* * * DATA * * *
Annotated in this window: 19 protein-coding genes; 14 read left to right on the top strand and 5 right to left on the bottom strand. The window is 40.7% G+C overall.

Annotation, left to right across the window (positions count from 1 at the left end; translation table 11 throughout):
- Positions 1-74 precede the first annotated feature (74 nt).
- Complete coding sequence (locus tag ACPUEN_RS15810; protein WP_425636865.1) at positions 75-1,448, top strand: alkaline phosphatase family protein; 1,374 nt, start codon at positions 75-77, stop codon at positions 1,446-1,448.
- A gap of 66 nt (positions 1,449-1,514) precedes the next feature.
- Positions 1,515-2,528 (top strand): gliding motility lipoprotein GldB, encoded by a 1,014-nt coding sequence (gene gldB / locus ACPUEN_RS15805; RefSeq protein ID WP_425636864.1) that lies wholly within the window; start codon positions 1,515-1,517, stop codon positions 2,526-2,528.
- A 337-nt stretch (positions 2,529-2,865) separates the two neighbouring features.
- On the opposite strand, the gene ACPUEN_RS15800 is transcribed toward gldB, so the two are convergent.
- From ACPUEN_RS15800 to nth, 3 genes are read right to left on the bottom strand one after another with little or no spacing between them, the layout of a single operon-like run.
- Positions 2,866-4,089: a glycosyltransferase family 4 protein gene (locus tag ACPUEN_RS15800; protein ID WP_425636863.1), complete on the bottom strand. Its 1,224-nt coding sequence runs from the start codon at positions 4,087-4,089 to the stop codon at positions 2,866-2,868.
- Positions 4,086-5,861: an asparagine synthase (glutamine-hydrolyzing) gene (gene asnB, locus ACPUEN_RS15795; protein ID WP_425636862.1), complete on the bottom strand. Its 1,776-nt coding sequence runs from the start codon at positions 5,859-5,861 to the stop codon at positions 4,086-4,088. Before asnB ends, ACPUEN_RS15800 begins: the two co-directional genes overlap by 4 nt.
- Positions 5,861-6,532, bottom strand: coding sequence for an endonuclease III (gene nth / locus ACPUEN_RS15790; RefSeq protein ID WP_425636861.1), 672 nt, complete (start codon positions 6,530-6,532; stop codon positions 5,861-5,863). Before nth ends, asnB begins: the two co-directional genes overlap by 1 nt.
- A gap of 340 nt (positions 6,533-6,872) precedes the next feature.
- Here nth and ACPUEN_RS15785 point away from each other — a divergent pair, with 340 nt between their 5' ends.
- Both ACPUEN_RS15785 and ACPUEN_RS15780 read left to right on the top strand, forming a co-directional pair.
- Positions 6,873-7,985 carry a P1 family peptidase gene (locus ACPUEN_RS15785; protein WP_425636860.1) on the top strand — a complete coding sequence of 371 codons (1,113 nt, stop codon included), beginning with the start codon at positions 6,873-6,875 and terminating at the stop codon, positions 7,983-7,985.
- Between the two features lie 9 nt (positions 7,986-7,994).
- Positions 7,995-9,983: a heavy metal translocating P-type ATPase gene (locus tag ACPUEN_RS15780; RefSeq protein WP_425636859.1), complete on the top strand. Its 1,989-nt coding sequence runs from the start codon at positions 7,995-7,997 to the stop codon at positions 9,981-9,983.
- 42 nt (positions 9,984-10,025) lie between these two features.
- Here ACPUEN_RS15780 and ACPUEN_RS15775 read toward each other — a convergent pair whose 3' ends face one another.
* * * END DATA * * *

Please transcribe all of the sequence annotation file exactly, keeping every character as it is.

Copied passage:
Annotated in this window: 19 protein-coding genes; 14 read left to right on the top strand and 5 right to left on the bottom strand. The window is 40.7% G+C overall.

Annotation, left to right across the window (positions count from 1 at the left end; translation table 11 throughout):
- Positions 1-74 precede the first annotated feature (74 nt).
- Complete coding sequence (locus tag ACPUEN_RS15810; protein WP_425636865.1) at positions 75-1,448, top strand: alkaline phosphatase family protein; 1,374 nt, start codon at positions 75-77, stop codon at positions 1,446-1,448.
- A gap of 66 nt (positions 1,449-1,514) precedes the next feature.
- Positions 1,515-2,528 (top strand): gliding motility lipoprotein GldB, encoded by a 1,014-nt coding sequence (gene gldB / locus ACPUEN_RS15805; RefSeq protein ID WP_425636864.1) that lies wholly within the window; start codon positions 1,515-1,517, stop codon positions 2,526-2,528.
- A 337-nt stretch (positions 2,529-2,865) separates the two neighbouring features.
- On the opposite strand, the gene ACPUEN_RS15800 is transcribed toward gldB, so the two are convergent.
- From ACPUEN_RS15800 to nth, 3 genes are read right to left on the bottom strand one after another with little or no spacing between them, the layout of a single operon-like run.
- Positions 2,866-4,089: a glycosyltransferase family 4 protein gene (locus tag ACPUEN_RS15800; protein ID WP_425636863.1), complete on the bottom strand. Its 1,224-nt coding sequence runs from the start codon at positions 4,087-4,089 to the stop codon at positions 2,866-2,868.
- Positions 4,086-5,861: an asparagine synthase (glutamine-hydrolyzing) gene (gene asnB, locus ACPUEN_RS15795; protein ID WP_425636862.1), complete on the bottom strand. Its 1,776-nt coding sequence runs from the start codon at positions 5,859-5,861 to the stop codon at positions 4,086-4,088. Before asnB ends, ACPUEN_RS15800 begins: the two co-directional genes overlap by 4 nt.
- Positions 5,861-6,532, bottom strand: coding sequence for an endonuclease III (gene nth / locus ACPUEN_RS15790; RefSeq protein ID WP_425636861.1), 672 nt, complete (start codon positions 6,530-6,532; stop codon positions 5,861-5,863). Before nth ends, asnB begins: the two co-directional genes overlap by 1 nt.
- A gap of 340 nt (positions 6,533-6,872) precedes the next feature.
- Here nth and ACPUEN_RS15785 point away from each other — a divergent pair, with 340 nt between their 5' ends.
- Both ACPUEN_RS15785 and ACPUEN_RS15780 read left to right on the top strand, forming a co-directional pair.
- Positions 6,873-7,985 carry a P1 family peptidase gene (locus ACPUEN_RS15785; protein WP_425636860.1) on the top strand — a complete coding sequence of 371 codons (1,113 nt, stop codon included), beginning with the start codon at positions 6,873-6,875 and terminating at the stop codon, positions 7,983-7,985.
- Between the two features lie 9 nt (positions 7,986-7,994).
- Positions 7,995-9,983: a heavy metal translocating P-type ATPase gene (locus tag ACPUEN_RS15780; RefSeq protein WP_425636859.1), complete on the top strand. Its 1,989-nt coding sequence runs from the start codon at positions 7,995-7,997 to the stop codon at positions 9,981-9,983.
- 42 nt (positions 9,984-10,025) lie between these two features.
- Here ACPUEN_RS15780 and ACPUEN_RS15775 read toward each other — a convergent pair whose 3' ends face one another.